Turkish Eggplant with Yogurt and Green Chile Oil

Istanbul Memory1

Does your food smile?

Superstar (and perfectionist) chef Yotam Ottolenghi has been known to empty shelves displaying food in his delis because of the smile factor (actually, the no smile factor).

In Ottolenghi’s food world, you have to be able to taste the food before you raise your fork, as New Yorker food writer Jane Kramer put it in her lengthy 2012 profile of Ottolenghi, The Philosopher Chef.

That means the food has to be as beautiful as it smells. The senses, he says, have to work together. The food has to “smile.” That’s his aesthetic.

Little wonder, then, that his cookbooks are a feast for the eyes with gorgeous photographs of colorful and beautifully-plated food. If you are in the mood to add another cookbook to your shelves, Ottolenghi’s cookbooks include Plenty, Plenty More, Jerusalem, Ottolenghi: The Cookbook and Nopi. I own them all and I’ve spent many a happy hour thumbing through their beautiful pages for cooking inspiration.

So, who is Ottolenghi?

Simply put, Yotam Ottolenghi is hot stuff–a culinary phenomenon. He operates a number of restaurants and delis in Britain, and has won numerous accolades from, among others, the James Beard Foundation and the International Association of Culinary Professionals. He writes a regular food column for The Guardian. He’s cooked for the Queen, too.

Jerusalem-born Ottolenghi, didn’t start out to be a cook. Far from it. He earned degrees in philosophy and comparative literature in “the genius program” at Tel Aviv University where his master’s thesis addressed “the ontological status of the photographic image in aesthetic and analytic philosophy.” What?  (I’m going to ask my photography teacher, Al Nomura, to explain that topic at our next class.)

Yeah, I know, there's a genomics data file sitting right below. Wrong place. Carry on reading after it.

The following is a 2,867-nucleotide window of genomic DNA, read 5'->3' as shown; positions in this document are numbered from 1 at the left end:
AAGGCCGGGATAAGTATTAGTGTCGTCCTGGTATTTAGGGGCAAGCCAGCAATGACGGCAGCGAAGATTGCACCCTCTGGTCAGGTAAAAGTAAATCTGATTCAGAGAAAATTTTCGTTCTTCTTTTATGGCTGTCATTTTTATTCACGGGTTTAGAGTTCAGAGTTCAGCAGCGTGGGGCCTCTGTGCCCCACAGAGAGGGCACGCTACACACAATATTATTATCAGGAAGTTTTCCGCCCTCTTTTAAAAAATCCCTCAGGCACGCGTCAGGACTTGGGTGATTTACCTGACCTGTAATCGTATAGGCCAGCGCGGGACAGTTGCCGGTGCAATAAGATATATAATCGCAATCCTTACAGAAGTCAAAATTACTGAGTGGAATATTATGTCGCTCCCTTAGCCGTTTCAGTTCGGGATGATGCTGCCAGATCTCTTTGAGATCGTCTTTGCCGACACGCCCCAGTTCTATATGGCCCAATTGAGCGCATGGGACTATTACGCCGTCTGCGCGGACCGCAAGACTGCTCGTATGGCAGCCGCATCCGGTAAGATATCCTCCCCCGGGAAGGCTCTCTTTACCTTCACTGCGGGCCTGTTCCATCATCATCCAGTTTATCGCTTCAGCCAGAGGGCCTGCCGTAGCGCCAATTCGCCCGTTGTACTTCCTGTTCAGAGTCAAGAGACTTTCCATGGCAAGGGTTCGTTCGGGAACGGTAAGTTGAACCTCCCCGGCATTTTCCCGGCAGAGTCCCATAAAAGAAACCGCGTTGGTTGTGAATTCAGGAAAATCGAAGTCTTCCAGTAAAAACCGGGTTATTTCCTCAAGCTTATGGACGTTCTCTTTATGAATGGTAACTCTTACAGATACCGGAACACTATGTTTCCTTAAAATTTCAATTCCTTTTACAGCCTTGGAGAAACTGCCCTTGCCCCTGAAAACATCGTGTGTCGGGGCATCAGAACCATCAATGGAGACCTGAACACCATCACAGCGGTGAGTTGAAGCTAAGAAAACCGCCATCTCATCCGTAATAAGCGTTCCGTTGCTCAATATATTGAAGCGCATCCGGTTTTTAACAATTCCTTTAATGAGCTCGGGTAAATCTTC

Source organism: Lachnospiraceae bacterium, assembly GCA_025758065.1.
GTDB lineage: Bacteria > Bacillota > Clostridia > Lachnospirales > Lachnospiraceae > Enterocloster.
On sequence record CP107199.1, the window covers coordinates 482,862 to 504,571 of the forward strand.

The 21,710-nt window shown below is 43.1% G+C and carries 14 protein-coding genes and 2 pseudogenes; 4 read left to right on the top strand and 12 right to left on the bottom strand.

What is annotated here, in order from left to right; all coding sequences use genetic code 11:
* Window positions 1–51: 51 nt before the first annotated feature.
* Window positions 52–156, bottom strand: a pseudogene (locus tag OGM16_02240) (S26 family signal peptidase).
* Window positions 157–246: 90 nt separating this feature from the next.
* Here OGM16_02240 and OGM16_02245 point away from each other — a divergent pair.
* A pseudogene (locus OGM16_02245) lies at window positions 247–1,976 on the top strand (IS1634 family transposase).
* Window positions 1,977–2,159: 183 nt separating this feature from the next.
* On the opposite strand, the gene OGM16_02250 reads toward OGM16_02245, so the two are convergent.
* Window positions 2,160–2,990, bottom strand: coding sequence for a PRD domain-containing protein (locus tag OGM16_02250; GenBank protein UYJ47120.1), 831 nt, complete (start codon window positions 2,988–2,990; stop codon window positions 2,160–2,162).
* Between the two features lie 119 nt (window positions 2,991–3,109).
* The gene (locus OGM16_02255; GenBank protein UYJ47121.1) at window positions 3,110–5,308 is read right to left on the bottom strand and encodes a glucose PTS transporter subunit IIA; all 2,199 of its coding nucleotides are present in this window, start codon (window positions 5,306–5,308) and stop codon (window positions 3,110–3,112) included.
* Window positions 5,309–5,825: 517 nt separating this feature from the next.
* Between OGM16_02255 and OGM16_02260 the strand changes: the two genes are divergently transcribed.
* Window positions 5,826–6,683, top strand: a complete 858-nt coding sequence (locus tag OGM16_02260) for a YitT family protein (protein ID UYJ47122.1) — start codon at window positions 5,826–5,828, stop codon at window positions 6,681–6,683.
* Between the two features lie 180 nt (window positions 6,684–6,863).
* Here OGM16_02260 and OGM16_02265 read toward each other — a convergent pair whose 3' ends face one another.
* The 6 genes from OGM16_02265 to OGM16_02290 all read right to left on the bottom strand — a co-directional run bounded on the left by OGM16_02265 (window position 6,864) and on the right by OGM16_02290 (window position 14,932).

His cooking borrows liberally from the cuisines of the Middle East–his native Israel but also Syria, Lebanon, Turkey, and Iran as well. Some have characterized his bold cooking style as “noisy.”

Here is a recipe I’ve enjoyed from his cookbook Plenty More. Mixing fried eggplant, squash and peppers in a pungent, garlicky yogurt sauce and topping it with a chile herb oil, this dish is downright grinning.

Here is the New Yorker link:



Recipe: Mixed Vegetables and Yogurt with Green Chile Oil

3 large plum tomatoes (each cut into four wedges)
2 medium zucchinis or yellow squash (cut into 3/4 inch chunks)
1 large eggplant (cut into 3/4 inch chunks)
2 large red peppers (seeds removed and cut into 3/4 inch chunks)
3/4 C. Greek yogurt
1 large clove of garlic (peeled and crushed)
1 T. shredded fresh mint
1 1/2 t. dried mint
1 1/2 t. lemon juice
Salt and black pepper

Chile and herb oil
1 green chile (coarsely chopped)
2/3 oz. flat-leaf parsley
1 T. chopped mint
1 t. ground cumin
1/4 C. olive oil and salt to taste


In an oven that has been preheated to 325 degrees F., roast tomatoes that have been sprinkled with 1/4 t. salt for 40 minutes. Remove and set aside to cool.

Prepare herb oil by combining all ingredients in the bowl of your food processor with a pinch of salt. Process until you have a smooth, thick sauce. Add extra olive oil as necessary.

Pour 2 inches of a neutrally-flavored oil (canola, grape seed, sunflower) into a heavy pan. Heat until boiling. Turn heat down to medium high and fry eggplant, zucchini and red pepper in batches until the vegetables are a light brown. This will take about 12-15 minutes for each batch of vegetables. Remove from pan and place in a colander to drain. Sprinkle with salt.

Combine yogurt, garlic, fresh and dried mint, lemon juice and black pepper in a large bowl. Stir. Add vegetables and cooked tomatoes to this mixture and gently stir. Put this mixture on a platter and drizzle the herb oil on top. Serve at room temperature with fresh pita bread.

Cook’s Notes: I had trouble getting the chile oil thin enough using just 1/4 C. olive oil. I drizzled some extra olive oil on the dish before serving. I prepared this dish following the recipe from Ottolenghi’s cookbook Plenty. I have since found that a slightly different recipe has been posted online on Ottolenghi’s website. In that on-line recipe, he uses some dill in the chile oil. Sounds good. I’ll try that next time.

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